Issues for consideration

Do the proposed requirements pose any practical difficulties? If so, what are they and how should they be addressed?
(d) Assessments of suitability
44. Currently, Rules in COB 6.2 and Guidance under COB 11.6 govern the obligation of an Authorised Firm to assess suitability of a financial product or service for a particular Client or Commercial Customer. It is proposed to revise and relocate these provisions as Rules in sections 3.4 and 7.8 of COB. The revised requirements will apply in relation to Retail Clients and Professional Clients but not Market Counterparties. Consistent with the current requirements, a Professional Client may agree to dispense with the suitability assessment either completely or partially provided the firm gives the Client a prior written warning, and the Client acknowledges receipt of the warning (see Rule 3.4.2(2)).
45. In line with the MiFID approach, we have recast the suitability assessment as requiring a firm to have 'a reasonable basis' for considering a Transaction or recommendation to be suitable for the particular Client for whom the Transaction is executed on a discretionary basis or the recommendation is made (see Rule 3.4.2(1)).

Issues for consideration

Do the proposed requirements pose any practical difficulties? If so, what are they and how should they be addressed?
(e) Conflicts of interests and inducements
46. We have retained the current prohibition relating to giving and receiving inducements likely to conflict with a firm's duties to the Clients with only some minor drafting amendments. These provisions will apply to both Retail and Professional Clients. In addition, we propose to impose a requirement that when making a recommendation to or undertaking a Transaction for a Retail Client, a firm must make prior disclosure to the Client of any commissions and other direct or indirect benefit which the firm or any of its Employees or Associates may or will receive from any third party in connection with the recommendation or Transaction. In line with the MiFID approach, we have provided flexibility so that a firm may provide such disclosure in summary form with detailed disclosure only upon request of the Client.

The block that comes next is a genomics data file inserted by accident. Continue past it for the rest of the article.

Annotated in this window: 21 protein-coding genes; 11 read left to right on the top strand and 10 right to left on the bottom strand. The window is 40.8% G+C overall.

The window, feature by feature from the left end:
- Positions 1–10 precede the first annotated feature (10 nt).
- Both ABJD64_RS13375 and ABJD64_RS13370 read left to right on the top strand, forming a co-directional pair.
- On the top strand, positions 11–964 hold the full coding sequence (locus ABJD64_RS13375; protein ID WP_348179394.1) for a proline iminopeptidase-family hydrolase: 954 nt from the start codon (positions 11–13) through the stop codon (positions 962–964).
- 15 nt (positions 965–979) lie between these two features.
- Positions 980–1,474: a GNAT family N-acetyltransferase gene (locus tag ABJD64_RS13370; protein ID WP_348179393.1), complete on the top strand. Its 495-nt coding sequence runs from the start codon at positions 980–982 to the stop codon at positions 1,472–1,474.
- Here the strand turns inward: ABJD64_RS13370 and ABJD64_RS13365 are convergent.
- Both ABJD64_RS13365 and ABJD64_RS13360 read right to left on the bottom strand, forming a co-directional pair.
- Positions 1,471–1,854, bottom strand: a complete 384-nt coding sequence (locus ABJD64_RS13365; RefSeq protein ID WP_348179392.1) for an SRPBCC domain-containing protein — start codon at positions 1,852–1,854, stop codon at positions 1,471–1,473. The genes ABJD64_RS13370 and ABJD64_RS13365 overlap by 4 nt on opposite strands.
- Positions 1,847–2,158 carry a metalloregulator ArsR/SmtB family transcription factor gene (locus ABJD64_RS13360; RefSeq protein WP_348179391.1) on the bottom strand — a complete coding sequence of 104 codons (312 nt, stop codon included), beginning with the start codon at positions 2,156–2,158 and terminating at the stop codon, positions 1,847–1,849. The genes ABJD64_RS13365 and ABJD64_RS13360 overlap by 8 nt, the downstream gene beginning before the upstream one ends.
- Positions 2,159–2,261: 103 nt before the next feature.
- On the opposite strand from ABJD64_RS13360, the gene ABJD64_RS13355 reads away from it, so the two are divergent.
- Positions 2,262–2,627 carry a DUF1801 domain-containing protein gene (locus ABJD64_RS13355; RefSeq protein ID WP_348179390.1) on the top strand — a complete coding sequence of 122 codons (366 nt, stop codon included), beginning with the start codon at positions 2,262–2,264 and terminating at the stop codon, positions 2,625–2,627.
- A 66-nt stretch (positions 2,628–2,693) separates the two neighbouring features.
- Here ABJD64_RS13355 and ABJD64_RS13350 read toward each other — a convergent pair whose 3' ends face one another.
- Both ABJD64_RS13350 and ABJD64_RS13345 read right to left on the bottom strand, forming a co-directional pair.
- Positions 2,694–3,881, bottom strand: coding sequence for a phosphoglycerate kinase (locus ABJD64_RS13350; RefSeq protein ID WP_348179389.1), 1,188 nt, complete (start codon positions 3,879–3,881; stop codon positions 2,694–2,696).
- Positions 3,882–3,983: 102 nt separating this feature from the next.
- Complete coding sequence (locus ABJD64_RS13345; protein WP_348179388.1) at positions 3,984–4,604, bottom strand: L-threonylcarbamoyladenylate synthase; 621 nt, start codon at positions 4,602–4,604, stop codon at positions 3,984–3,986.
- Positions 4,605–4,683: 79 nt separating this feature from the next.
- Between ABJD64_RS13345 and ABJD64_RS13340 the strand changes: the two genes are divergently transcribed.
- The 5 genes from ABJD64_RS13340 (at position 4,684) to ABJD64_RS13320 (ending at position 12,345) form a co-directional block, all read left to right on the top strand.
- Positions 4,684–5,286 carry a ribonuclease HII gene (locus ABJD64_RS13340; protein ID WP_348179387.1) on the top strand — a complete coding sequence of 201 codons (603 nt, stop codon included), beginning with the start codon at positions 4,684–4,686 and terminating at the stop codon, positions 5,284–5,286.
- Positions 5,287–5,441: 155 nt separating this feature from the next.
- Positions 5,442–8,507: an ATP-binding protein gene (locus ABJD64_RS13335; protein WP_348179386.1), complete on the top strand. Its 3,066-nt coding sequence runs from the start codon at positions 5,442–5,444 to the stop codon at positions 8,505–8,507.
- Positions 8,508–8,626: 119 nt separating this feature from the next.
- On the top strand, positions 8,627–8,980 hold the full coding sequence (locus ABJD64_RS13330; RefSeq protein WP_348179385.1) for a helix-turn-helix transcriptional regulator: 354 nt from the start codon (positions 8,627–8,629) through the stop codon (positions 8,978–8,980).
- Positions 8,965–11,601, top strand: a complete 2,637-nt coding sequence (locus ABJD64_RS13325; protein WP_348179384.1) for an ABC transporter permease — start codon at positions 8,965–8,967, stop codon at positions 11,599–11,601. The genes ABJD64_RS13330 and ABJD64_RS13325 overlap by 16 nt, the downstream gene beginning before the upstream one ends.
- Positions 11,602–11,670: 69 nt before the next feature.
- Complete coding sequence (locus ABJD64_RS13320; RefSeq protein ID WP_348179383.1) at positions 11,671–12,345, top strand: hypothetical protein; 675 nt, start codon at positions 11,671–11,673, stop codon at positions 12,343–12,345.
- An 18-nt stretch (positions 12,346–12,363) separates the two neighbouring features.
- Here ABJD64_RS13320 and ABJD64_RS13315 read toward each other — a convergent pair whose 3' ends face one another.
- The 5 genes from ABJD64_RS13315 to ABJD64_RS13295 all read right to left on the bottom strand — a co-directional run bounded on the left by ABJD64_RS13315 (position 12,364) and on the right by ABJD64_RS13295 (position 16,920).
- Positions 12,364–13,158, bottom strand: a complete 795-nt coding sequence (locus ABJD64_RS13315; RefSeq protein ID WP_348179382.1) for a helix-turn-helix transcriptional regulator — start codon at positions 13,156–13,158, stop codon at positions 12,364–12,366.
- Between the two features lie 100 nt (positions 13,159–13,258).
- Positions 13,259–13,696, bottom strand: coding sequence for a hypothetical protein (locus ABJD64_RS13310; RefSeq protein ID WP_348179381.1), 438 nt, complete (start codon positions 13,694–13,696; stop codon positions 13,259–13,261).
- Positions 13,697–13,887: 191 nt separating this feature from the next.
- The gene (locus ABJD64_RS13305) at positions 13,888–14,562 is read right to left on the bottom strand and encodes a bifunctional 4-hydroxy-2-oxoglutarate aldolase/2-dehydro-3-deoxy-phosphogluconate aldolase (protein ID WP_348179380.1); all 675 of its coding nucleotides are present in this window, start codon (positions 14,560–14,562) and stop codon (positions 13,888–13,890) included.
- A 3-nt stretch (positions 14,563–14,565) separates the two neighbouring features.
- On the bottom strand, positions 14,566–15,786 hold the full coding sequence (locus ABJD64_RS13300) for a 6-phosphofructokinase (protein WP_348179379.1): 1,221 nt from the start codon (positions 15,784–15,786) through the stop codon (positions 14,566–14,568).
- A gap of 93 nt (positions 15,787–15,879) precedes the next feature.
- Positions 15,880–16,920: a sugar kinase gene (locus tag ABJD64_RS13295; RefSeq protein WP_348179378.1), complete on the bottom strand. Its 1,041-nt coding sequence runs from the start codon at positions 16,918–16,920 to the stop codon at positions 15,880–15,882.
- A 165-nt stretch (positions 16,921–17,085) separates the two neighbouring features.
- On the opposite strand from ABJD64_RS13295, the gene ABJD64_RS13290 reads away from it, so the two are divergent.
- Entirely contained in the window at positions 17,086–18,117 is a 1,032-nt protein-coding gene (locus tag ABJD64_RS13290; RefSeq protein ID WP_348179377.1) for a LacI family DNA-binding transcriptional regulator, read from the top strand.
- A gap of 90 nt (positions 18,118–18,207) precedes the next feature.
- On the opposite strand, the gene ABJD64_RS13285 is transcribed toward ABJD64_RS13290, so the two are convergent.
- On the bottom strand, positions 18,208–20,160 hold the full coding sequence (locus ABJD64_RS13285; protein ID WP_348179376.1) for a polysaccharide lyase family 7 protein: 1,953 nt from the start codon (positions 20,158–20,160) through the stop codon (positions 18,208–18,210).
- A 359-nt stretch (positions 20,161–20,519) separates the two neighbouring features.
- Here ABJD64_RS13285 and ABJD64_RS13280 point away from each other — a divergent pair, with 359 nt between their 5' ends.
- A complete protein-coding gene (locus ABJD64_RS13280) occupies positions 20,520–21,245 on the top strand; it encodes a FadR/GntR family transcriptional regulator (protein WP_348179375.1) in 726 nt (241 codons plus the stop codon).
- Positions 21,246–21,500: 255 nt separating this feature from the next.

Issues for consideration

Do firms see any practical difficulties in making disclosure of inducements to Retail Clients? If so, what are they and how should they be addressed?
(f) Right to cancellation ("cooling off")
47. In Europe, there are provisions, deriving principally from the Distance Marketing Directive, which provide certain rights of cancellation in relation to insurance contracts. The DFSA does not currently propose to provide such rights, but it would be possible to do so by further amending the proposed COB section 7.11 to confer new rights of cancellation on Retail Clients. If we followed the European pattern the rights might be exercisable within 30 days of contract in relation to a Long-Term Insurance Contract, and within 14 days in respect of a General Insurance Contract.

Issues for consideration

Would such an initiative be appropriate? If not, why not?

The structural framework of the conduct of business (COB) regime

48. The framework of COB is considerably revised. As mentioned earlier, the Client classification provisions are located in chapter 2 with the refinements necessary to allow firms to deal with Retail Clients. Conduct rules that apply to firms when dealing with high net worth and sophisticated individuals and institutional clients (i.e. Professional Clients under the proposals) remain substantially unchanged, with further flexibility introduced in some areas.
49. The remainder of COB is configured into two parts, segregated largely along the lines of investment-related and insurance-related Financial Services. Chapter 3 contains a set of common Rules for Investment Business, and Financial Services of Accepting Deposits, Providing Credit and Providing Trust Services. Additional chapters address specific aspects of these Financial Services. These will be followed in chapter 7 with a set of common Rules relating to the insurance-related Financial Services.
50. The DFSA considers these changes to the framework of COB will provide long term benefits in promoting the better understanding of regulation in the Centre, and that any short term transitional costs will be outweighed by that benefit. The MiFID-related changes make this an opportune time to implement this more general structural initiative.